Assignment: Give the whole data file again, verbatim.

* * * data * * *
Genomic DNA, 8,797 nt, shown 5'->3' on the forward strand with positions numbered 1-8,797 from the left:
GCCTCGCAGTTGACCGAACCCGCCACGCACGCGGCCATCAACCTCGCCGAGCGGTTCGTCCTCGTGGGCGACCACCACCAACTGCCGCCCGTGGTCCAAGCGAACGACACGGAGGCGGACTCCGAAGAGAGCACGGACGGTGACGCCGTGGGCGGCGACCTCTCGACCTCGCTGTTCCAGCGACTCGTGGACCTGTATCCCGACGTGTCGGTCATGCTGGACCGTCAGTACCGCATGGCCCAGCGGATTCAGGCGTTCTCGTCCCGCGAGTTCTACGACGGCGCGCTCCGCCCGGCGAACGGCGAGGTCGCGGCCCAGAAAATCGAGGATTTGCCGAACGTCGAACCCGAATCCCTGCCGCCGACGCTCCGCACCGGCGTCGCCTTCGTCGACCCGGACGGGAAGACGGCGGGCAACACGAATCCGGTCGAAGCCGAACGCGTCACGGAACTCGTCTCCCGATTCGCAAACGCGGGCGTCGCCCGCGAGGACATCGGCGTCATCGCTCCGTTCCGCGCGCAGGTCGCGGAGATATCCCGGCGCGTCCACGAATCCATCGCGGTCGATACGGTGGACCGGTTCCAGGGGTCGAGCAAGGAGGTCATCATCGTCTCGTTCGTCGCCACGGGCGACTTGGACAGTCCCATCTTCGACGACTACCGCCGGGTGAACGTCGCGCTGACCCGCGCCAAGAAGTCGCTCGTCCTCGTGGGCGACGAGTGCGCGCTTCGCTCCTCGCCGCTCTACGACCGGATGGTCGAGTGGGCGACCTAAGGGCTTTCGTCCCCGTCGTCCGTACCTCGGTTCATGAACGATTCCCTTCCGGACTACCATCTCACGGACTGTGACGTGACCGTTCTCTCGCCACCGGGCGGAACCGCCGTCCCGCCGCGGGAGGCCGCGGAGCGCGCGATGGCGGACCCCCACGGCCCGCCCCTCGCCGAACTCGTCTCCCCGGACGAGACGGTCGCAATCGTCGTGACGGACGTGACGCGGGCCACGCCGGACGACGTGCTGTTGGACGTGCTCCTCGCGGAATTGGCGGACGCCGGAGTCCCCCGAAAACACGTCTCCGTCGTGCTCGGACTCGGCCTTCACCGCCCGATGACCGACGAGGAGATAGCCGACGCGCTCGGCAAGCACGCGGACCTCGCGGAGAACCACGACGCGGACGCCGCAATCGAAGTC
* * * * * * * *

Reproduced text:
Genomic DNA, 8,797 nt, shown 5'->3' on the forward strand with positions numbered 1-8,797 from the left:
GCCTCGCAGTTGACCGAACCCGCCACGCACGCGGCCATCAACCTCGCCGAGCGGTTCGTCCTCGTGGGCGACCACCACCAACTGCCGCCCGTGGTCCAAGCGAACGACACGGAGGCGGACTCCGAAGAGAGCACGGACGGTGACGCCGTGGGCGGCGACCTCTCGACCTCGCTGTTCCAGCGACTCGTGGACCTGTATCCCGACGTGTCGGTCATGCTGGACCGTCAGTACCGCATGGCCCAGCGGATTCAGGCGTTCTCGTCCCGCGAGTTCTACGACGGCGCGCTCCGCCCGGCGAACGGCGAGGTCGCGGCCCAGAAAATCGAGGATTTGCCGAACGTCGAACCCGAATCCCTGCCGCCGACGCTCCGCACCGGCGTCGCCTTCGTCGACCCGGACGGGAAGACGGCGGGCAACACGAATCCGGTCGAAGCCGAACGCGTCACGGAACTCGTCTCCCGATTCGCAAACGCGGGCGTCGCCCGCGAGGACATCGGCGTCATCGCTCCGTTCCGCGCGCAGGTCGCGGAGATATCCCGGCGCGTCCACGAATCCATCGCGGTCGATACGGTGGACCGGTTCCAGGGGTCGAGCAAGGAGGTCATCATCGTCTCGTTCGTCGCCACGGGCGACTTGGACAGTCCCATCTTCGACGACTACCGCCGGGTGAACGTCGCGCTGACCCGCGCCAAGAAGTCGCTCGTCCTCGTGGGCGACGAGTGCGCGCTTCGCTCCTCGCCGCTCTACGACCGGATGGTCGAGTGGGCGACCTAAGGGCTTTCGTCCCCGTCGTCCGTACCTCGGTTCATGAACGATTCCCTTCCGGACTACCATCTCACGGACTGTGACGTGACCGTTCTCTCGCCACCGGGCGGAACCGCCGTCCCGCCGCGGGAGGCCGCGGAGCGCGCGATGGCGGACCCCCACGGCCCGCCCCTCGCCGAACTCGTCTCCCCGGACGAGACGGTCGCAATCGTCGTGACGGACGTGACGCGGGCCACGCCGGACGACGTGCTGTTGGACGTGCTCCTCGCGGAATTGGCGGACGCCGGAGTCCCCCGAAAACACGTCTCCGTCGTGCTCGGACTCGGCCTTCACCGCCCGATGACCGACGAGGAGATAGCCGACGCGCTCGGCAAGCACGCGGACCTCGCGGAGAACCACGACGCGGACGCCGCAATCGAAGTC